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FINDING MEANING AFTER LOSS

“Grief doesn't change you. It reveals you.” - John Green

I recently devoured an amazing book about grief called FINDING MEANING: The Sixth Stage of Grief, by David Kessler, the co-author of the ground-breaking book by Elisabeth Kübler-Ross ON GRIEF AND GRIEVING.  I was blown away by Kessler’s take on how meaning helps us make sense of grief.  The author also suggests how one can transform grief into something that is fulfilling.  He concretely recommends finding gratitude for the time you and your loved one had together.  He additionally advises finding a way to honor your loved one, and goes one-step further, teaching one to value the brevity of life and use that to shift one’s thinking to a more positive path towards restoration.  I particularly applauded the author’s take on the fact that meaning takes time.  It has been over four and a half years since my husband Peter died, and it has been an uphill battle towards finding meaning in my loss.  The book taught me that grief pain is inevitable, but suffering is optional.  After I went into a monsoon-like, devastating, tailspin of grief, I found my way through the pain by writing and giving my grief a voice to tell others that it is OK to grieve fully and thusly lessen the pain.  By helping others, I found a way to find benefit in my loss.

Now that I have been on my journey through grief for a considerable time, I am beginning to observe gratitude lift its lovely and gentle head.  I smile at what I have accomplished, and am appreciative that I am forging forward.  I see hints of my new personality emerging.  Don’t get me wrong, I would give anything, and I mean anything, to glimpse Peter walk through the door and smile.  But I have noticed that I am finding a sense of purpose in my life that is deeper than before Peter died.  I am so proud (notice I didn’t say Peter would be proud) of my writing.  I love the fact that I can help myself through blogging about grief, and have the added benefit of a community on line who write to me and tell me that my blogs help them move forward.  I am rethinking and questioning my priorities and finding some slight benefits in my loss.  I have opted to survive this ordeal and transcend the pain of grief.  My life has a new sense of determination and I am finding that I am evolving out of my cocoon of sadness, and like a butterfly, making a metamorphosis to find more substance and significance in my life.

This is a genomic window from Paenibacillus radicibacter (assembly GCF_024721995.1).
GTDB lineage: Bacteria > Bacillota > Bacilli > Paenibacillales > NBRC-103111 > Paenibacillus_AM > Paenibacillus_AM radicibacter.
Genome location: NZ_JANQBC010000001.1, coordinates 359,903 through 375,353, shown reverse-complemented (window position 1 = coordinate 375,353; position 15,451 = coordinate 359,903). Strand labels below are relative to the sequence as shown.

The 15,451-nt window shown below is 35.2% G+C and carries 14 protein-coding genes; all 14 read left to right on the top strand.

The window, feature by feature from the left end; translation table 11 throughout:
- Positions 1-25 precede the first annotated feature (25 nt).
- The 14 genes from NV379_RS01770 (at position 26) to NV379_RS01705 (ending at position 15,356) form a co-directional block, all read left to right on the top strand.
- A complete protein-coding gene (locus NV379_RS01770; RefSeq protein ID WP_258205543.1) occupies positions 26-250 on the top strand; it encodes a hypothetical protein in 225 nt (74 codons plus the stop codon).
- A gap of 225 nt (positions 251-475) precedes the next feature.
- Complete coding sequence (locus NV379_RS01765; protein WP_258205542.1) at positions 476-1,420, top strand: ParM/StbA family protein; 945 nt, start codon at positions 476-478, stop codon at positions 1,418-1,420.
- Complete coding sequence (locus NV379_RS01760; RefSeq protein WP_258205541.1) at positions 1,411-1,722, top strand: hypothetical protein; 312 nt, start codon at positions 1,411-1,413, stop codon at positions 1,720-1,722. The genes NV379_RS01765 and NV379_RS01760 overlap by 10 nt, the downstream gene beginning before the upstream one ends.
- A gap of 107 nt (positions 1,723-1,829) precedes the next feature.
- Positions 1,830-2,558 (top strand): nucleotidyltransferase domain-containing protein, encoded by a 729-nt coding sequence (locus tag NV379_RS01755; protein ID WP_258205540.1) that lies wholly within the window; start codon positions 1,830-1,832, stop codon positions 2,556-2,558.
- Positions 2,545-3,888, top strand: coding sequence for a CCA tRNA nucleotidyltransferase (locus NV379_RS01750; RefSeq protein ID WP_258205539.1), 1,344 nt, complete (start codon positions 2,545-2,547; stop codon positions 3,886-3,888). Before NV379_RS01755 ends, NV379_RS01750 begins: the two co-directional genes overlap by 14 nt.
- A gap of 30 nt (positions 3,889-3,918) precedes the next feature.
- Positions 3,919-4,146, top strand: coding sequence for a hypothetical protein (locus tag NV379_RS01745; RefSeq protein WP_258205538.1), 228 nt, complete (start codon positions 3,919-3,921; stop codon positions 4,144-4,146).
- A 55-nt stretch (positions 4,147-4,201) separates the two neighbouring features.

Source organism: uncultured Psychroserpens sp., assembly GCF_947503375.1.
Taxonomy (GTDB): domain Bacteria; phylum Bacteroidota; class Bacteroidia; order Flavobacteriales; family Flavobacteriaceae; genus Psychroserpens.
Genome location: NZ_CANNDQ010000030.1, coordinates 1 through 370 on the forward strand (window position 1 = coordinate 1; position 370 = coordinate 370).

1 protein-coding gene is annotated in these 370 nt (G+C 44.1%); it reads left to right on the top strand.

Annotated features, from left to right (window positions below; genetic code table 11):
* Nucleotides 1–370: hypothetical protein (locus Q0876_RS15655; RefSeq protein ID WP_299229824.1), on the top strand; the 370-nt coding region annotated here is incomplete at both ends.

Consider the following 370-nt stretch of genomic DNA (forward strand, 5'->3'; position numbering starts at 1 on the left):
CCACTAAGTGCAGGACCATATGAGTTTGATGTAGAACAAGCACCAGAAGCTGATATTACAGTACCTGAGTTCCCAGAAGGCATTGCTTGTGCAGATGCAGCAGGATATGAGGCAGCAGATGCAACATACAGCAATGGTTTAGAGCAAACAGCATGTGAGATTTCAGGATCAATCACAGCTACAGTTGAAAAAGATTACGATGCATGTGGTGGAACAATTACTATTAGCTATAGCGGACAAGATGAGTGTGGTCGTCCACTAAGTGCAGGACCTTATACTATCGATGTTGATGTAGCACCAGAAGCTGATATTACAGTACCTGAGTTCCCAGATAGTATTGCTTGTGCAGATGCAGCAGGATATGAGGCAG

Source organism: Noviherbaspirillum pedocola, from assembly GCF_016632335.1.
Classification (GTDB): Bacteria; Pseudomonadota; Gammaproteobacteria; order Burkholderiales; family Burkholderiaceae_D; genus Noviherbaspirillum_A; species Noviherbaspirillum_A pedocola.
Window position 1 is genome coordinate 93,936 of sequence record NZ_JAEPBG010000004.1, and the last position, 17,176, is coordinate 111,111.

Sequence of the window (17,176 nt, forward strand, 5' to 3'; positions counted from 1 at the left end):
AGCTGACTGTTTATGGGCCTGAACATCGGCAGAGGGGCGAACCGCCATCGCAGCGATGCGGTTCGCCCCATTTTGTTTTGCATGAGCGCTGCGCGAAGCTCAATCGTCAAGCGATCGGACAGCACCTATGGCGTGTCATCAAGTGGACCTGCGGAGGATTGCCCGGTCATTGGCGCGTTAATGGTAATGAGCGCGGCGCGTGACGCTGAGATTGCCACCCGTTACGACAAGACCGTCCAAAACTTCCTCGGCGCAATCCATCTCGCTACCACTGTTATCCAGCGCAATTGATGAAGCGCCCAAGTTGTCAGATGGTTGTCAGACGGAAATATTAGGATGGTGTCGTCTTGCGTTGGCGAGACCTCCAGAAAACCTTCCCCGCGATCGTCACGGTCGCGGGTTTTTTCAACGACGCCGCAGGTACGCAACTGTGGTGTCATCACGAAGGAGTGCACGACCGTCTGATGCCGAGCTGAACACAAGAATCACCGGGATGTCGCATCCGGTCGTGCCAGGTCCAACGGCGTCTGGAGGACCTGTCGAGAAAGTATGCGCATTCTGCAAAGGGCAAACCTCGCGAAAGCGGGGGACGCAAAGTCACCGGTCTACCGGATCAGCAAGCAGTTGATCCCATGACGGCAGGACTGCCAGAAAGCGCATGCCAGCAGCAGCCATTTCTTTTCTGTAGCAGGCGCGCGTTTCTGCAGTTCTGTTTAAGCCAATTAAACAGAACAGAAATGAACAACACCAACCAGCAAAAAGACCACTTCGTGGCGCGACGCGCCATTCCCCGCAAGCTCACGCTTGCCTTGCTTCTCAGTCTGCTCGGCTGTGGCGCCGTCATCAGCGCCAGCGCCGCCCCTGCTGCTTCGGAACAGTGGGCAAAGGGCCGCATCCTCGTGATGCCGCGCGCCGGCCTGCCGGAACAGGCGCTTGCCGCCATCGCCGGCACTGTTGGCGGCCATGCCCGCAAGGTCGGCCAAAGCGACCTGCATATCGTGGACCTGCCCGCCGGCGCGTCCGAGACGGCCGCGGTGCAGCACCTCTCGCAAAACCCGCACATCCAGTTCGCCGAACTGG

Maybe you too are finding more meaning in your life. 

Here is a list of HOW LOSING SOMEONE YOU LOVE TEACHES YOU TO:

  • Stop and smell the roses and find joy in life.  You have acquired a new conviction that you don’t want to sweat the small stuff. 
  • Take nothing for granted.  Be grateful for the small things in life that make you happy.
  • Show up in your life and live fully in the present.  Your past is gone, and your future is too scary to envision.  You are keenly aware that you must live every moment to the fullest and stay in the present. 
  • Order your priorities.  You have a new barometer for deciding what matters most and what is unimportant.  The Kardashians are low on this totem pole!
  • Be more tender and compassionate with others.
  • Be more self-compassionate and give yourself room to both screw up, and to forgive.
  • Develop a heightened sense of empathy. Acquire more sensitivity in your life.
  • Come to realize which of your friends are truly there for you.  As an extra-added bonus, discover new caring friends who touch you to the core.
  • Foster a sense of adventure.  The fact that life is so fleeting can help you to take more risks and travel, make new friends, and be more honest with others.  I am still working on this point! I forgive myself for not being more adventurous.
  • Use your power of choice and say no.  You no longer have to pussyfoot around making your needs known.  Use “maybe” to deflect a bit, but always protect your needs and wants, and say no if it isn’t right. 
  • Volunteer! There is scientific evidence that volunteering to help others helps in the grief process.
  • Laugh more.  Laughter is not only the best medicine, but it is diverting and good for the whole body. 
  • Cherish your family and friends as if they were gifts.
  • Appreciate love more. Gratefully look back at the love you shared.  Life can’t be controlled; it can only be embraced. Love what you have in the here and now. Take the time to tell your loved ones “I love you.”
  • Simplify your existence. Try to rid yourself of anger, resentment, stress, and anxiety, and replace them with love, forgiveness, resilience, and gratitude.  OK still working on this one!
  • Cherish your memories as reminders of the love you shared.
  • Realize your inner strength, look back at how far you have come, and celebrate your small victories.
  • Develop the ability to put yourself first and see your new priorities in life.
  • Begin to love without sorrow, and remember without pain.
  • Pat yourself on the pack for being a survivor, not a victim.  You will never get over your loss, but it will become part of who you are.
  • Honor your loved one by living a full and satisfying life, with them nestled cozily in your heart every step of the way.
October 15, 2019, Los Angeles, CA – Cookbook author and television chef Laurie Burrows Grad, 75, sits down to a roasted chicken dinner in her Los Angeles home. Grad’s husband of 47 years, Peter Grad, died four years ago. To cope with her grief, Grad has written extensively about grief and grieving, and her new book, “The Joke’s Over, You Can Come Back Now,” navigates her first years of widowhood, and includes nine recipes with advice about cooking for one. (Sally Ryan for The New York Times)
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